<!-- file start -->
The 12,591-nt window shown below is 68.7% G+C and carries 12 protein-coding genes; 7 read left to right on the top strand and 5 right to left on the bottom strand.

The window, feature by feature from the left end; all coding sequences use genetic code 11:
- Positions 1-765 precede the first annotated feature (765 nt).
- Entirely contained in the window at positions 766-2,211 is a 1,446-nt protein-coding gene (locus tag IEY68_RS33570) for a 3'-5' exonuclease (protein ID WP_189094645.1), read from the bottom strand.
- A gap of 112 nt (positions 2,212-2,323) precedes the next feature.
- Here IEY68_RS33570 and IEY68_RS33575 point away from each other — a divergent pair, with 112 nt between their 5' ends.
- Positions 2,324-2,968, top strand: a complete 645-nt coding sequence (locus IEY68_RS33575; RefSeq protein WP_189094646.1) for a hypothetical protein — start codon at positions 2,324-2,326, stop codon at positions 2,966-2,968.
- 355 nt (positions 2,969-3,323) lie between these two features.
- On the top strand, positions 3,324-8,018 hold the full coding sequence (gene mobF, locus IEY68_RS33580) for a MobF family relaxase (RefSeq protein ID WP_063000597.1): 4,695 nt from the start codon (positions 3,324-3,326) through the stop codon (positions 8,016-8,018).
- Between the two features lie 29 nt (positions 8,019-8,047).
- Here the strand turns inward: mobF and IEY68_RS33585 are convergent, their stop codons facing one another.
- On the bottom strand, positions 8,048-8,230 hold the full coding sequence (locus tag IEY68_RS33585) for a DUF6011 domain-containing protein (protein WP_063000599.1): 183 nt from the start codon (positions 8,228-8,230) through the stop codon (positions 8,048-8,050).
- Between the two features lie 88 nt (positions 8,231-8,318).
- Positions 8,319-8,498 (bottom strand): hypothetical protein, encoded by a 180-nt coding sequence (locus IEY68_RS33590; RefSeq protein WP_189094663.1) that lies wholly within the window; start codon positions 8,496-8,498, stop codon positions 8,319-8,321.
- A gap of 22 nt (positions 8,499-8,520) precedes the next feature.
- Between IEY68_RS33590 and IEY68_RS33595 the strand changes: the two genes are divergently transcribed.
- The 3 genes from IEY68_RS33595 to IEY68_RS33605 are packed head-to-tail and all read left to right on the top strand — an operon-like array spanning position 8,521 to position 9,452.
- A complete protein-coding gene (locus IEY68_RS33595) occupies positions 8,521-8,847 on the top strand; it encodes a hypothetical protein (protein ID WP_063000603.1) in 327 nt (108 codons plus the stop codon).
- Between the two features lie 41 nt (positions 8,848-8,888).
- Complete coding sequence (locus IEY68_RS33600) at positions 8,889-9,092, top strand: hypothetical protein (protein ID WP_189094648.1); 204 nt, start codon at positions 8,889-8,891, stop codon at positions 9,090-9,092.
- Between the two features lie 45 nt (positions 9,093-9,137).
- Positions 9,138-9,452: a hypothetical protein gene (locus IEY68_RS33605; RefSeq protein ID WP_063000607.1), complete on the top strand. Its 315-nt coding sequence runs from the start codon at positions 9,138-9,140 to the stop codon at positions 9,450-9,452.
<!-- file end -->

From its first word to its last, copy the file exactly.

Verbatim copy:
The 12,591-nt window shown below is 68.7% G+C and carries 12 protein-coding genes; 7 read left to right on the top strand and 5 right to left on the bottom strand.

The window, feature by feature from the left end; all coding sequences use genetic code 11:
- Positions 1-765 precede the first annotated feature (765 nt).
- Entirely contained in the window at positions 766-2,211 is a 1,446-nt protein-coding gene (locus tag IEY68_RS33570) for a 3'-5' exonuclease (protein ID WP_189094645.1), read from the bottom strand.
- A gap of 112 nt (positions 2,212-2,323) precedes the next feature.
- Here IEY68_RS33570 and IEY68_RS33575 point away from each other — a divergent pair, with 112 nt between their 5' ends.
- Positions 2,324-2,968, top strand: a complete 645-nt coding sequence (locus IEY68_RS33575; RefSeq protein WP_189094646.1) for a hypothetical protein — start codon at positions 2,324-2,326, stop codon at positions 2,966-2,968.
- 355 nt (positions 2,969-3,323) lie between these two features.
- On the top strand, positions 3,324-8,018 hold the full coding sequence (gene mobF, locus IEY68_RS33580) for a MobF family relaxase (RefSeq protein ID WP_063000597.1): 4,695 nt from the start codon (positions 3,324-3,326) through the stop codon (positions 8,016-8,018).
- Between the two features lie 29 nt (positions 8,019-8,047).
- Here the strand turns inward: mobF and IEY68_RS33585 are convergent, their stop codons facing one another.
- On the bottom strand, positions 8,048-8,230 hold the full coding sequence (locus tag IEY68_RS33585) for a DUF6011 domain-containing protein (protein WP_063000599.1): 183 nt from the start codon (positions 8,228-8,230) through the stop codon (positions 8,048-8,050).
- Between the two features lie 88 nt (positions 8,231-8,318).
- Positions 8,319-8,498 (bottom strand): hypothetical protein, encoded by a 180-nt coding sequence (locus IEY68_RS33590; RefSeq protein WP_189094663.1) that lies wholly within the window; start codon positions 8,496-8,498, stop codon positions 8,319-8,321.
- A gap of 22 nt (positions 8,499-8,520) precedes the next feature.
- Between IEY68_RS33590 and IEY68_RS33595 the strand changes: the two genes are divergently transcribed.
- The 3 genes from IEY68_RS33595 to IEY68_RS33605 are packed head-to-tail and all read left to right on the top strand — an operon-like array spanning position 8,521 to position 9,452.
- A complete protein-coding gene (locus IEY68_RS33595) occupies positions 8,521-8,847 on the top strand; it encodes a hypothetical protein (protein ID WP_063000603.1) in 327 nt (108 codons plus the stop codon).
- Between the two features lie 41 nt (positions 8,848-8,888).
- Complete coding sequence (locus IEY68_RS33600) at positions 8,889-9,092, top strand: hypothetical protein (protein ID WP_189094648.1); 204 nt, start codon at positions 8,889-8,891, stop codon at positions 9,090-9,092.
- Between the two features lie 45 nt (positions 9,093-9,137).
- Positions 9,138-9,452: a hypothetical protein gene (locus IEY68_RS33605; RefSeq protein ID WP_063000607.1), complete on the top strand. Its 315-nt coding sequence runs from the start codon at positions 9,138-9,140 to the stop codon at positions 9,450-9,452.